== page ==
With the hot summer months ahead of us, drought in the Fraser Valley is a serious concern. It is imperative that we start to conserve water immediately. Most importantly, drought is a recurrent feature of climate change. Water shortages are bound to result from a deficiency of precipitation during the summer.
The Provincial Technical Drought Working Group provides drought level updates for each major watershed in the province as conditions warrant.
Drought Management at Home
Drought can lead to reduced water availability for households and farms. Have you ever wondered why your plants are drying out so fast these days? It’s the carbon in the air from pollution. Carbon takes the moisture out of the air so we need to water our plants more often. If you ever wondered why, it’s good to know.
It can be very difficult to protect plants when you are restricted in your water usage. A few ideas to help: Try a rain barrel or recycling your veggie water from cooking. Then use it when changing your pet or livestock water. Don’t just throw it down the sink. A plant near-by may need a drink.
Getting rid of pests can be as easy as using water and a spray bottle. Use the soapy, dirty dishwater to spray for aphids etc. It works like a charm! A few little tips to help recycle our most precious resource.
Effects of Drought on Farms
Warmer river temperatures caused by lower stream flows affect fish and other aquatic life. As a result, low stream flows have an impact on groundwater levels.
Drought not only reduces crop quality but also leads to smaller harvests. Hence, hotter temperatures will result in earlier crop maturity and ripening. Less water could be available for irrigation and animal care. Livestock production suffers and the number of pests increase.
The Ministry of Agriculture provides advice and drought management tools to farmers and ranchers who may be affected by drought and/or loss of water. Water Conservation Tips brochure (PDF)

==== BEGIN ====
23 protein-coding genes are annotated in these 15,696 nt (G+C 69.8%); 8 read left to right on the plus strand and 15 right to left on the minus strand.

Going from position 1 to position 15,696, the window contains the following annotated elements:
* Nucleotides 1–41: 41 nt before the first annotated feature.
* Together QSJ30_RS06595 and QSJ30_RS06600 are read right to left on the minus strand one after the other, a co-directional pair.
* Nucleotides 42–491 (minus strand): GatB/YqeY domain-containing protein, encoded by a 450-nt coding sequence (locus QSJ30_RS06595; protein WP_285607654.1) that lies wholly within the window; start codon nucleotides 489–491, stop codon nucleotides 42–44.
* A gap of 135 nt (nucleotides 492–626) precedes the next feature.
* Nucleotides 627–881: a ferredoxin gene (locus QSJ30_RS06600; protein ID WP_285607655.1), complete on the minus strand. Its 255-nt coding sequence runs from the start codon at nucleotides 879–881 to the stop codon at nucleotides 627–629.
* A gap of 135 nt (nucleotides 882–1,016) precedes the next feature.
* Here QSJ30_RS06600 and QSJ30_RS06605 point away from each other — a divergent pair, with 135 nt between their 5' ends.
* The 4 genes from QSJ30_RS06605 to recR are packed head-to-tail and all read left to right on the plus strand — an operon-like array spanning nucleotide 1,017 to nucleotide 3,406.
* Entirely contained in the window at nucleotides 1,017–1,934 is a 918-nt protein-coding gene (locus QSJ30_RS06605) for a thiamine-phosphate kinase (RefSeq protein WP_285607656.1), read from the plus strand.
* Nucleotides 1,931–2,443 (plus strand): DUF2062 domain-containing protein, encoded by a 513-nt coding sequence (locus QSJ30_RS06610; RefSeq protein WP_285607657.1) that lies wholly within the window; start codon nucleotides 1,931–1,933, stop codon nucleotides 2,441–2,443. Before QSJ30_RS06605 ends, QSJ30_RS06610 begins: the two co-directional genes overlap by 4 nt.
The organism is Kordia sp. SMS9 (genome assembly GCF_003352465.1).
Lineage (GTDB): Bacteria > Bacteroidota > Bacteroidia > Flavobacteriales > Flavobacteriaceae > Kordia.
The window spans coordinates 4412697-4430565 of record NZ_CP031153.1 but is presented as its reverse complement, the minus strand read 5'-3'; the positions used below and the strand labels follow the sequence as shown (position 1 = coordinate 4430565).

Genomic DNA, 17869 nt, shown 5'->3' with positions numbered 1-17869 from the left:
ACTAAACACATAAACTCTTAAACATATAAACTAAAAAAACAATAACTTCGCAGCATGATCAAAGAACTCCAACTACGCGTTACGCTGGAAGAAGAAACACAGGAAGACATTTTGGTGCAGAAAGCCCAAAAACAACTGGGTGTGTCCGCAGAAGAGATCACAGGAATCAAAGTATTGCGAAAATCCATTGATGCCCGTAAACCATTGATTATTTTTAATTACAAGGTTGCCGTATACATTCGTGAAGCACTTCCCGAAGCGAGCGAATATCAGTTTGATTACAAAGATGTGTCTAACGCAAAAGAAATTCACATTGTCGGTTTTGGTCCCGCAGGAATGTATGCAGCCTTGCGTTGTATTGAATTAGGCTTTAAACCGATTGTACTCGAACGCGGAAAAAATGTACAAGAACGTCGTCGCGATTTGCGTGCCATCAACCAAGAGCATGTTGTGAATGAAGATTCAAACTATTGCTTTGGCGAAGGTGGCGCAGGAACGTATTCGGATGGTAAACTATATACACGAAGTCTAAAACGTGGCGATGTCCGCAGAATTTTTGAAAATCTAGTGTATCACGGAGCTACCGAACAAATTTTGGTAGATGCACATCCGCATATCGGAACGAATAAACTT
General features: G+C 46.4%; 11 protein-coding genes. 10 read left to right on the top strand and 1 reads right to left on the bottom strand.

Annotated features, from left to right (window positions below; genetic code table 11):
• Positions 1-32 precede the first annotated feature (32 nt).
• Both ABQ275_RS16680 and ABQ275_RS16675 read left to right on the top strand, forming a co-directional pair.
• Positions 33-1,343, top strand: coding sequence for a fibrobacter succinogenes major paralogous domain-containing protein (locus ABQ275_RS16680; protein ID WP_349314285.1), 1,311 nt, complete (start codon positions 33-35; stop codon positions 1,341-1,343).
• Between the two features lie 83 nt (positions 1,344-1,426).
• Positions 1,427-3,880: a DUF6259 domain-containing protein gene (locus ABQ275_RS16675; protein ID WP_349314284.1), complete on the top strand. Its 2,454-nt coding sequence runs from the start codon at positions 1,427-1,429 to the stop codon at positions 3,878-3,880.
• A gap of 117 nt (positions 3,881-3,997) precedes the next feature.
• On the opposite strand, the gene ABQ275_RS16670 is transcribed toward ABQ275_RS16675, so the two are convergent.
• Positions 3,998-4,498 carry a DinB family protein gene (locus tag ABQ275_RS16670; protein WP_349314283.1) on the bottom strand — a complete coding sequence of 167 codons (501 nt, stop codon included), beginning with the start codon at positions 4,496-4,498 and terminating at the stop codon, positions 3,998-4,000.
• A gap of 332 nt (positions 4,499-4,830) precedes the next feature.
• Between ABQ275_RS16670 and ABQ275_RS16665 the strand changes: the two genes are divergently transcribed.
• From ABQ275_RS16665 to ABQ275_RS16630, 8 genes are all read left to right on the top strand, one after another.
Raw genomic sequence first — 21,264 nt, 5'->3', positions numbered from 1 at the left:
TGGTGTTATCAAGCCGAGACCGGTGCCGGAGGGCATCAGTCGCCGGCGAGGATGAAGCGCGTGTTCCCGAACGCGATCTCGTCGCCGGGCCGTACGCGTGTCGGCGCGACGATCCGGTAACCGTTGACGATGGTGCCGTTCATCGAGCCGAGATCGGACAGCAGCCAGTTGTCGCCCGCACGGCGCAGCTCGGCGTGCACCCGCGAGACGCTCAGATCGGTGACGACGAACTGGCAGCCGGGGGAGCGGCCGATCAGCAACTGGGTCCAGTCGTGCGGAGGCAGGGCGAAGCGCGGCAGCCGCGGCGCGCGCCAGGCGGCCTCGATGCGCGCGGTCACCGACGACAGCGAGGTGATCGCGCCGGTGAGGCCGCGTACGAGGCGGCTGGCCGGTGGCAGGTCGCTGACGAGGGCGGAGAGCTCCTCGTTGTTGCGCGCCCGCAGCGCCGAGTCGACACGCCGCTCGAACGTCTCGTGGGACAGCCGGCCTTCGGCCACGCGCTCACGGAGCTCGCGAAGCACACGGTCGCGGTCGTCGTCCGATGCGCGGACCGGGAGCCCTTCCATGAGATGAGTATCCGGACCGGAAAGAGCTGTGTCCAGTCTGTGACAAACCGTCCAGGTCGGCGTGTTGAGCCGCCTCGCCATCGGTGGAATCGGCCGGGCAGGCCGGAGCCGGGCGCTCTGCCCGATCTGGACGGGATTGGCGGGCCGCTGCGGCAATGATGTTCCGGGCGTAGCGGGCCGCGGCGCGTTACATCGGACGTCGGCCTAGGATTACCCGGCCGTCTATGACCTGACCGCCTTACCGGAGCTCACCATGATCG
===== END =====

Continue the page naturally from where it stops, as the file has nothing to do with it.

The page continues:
B.C. Government has collaborated with Agri-Food Canada to complete the British Columbia Drought Response Plan. This focuses on the actions taken before, during and after a drought to reduce the impact. To clarify, plans are coordinated by the Ministry of Forests, Lands, Natural Resource Operations and Rural Development (FLNRO).
Water users, whether licensed or not, are required to use water as efficiently as possible. Conservation of water is everyone’s responsibility, especially during drought. Further, you can save money by conserving water, while helping to protect our natural resources.
Drought Level Classification
Industry, agriculture and residential users across the South Coast are being asked to cut back consumption by 30 per cent. They are attempting to maintain adequate levels in streams and tributaries and protect fish. Read the British Columbia Drought Response Plan (PDF)
Rural residents who draw from wells and aquifers, including industry and agricultural users outside of city limits, fall under provincial jurisdiction. For now, the request to reduce usage is voluntary.
Municipalities in B.C. enforce their own water restriction bylaws. But, they often work in concert with the province. For example, they hold provincial water licenses that allow them to draw a specific volume of water for municipal use.
The province blames the drought conditions on the hot, dry weather. Hot weather has defined the summer for much of the southern part of the province. Lack of precipitation has had a significant impact on small streams. Those streams are essential to salmon and other fish, but they also feed major rivers.
The Fraser River Panel measured the river at approximately 20 per cent lower than average for this time of year. Consequently, the Fraser River remains closed to salmon fishing. Sockeye returns have been extremely low, according to counts by Fisheries and Oceans Canada.
Level four: irreversible ecological impacts
The provincial ministry said it is closely monitoring the conditions of streams. It may upgrade the drought level “if the weather continues to have a negative effect on stream flows and water supplies.”
In 2015, B.C. experienced extreme drought. The Lower Fraser region was classified at level three or four drought conditions from June to September. As a result, by the end of the summer, some municipalities faced dangerously low reservoir levels.
Finally, we can all contribute to preserving our water supply. Be part of the solution by helping to prevent extreme drought and the destruction of our rivers and small streams.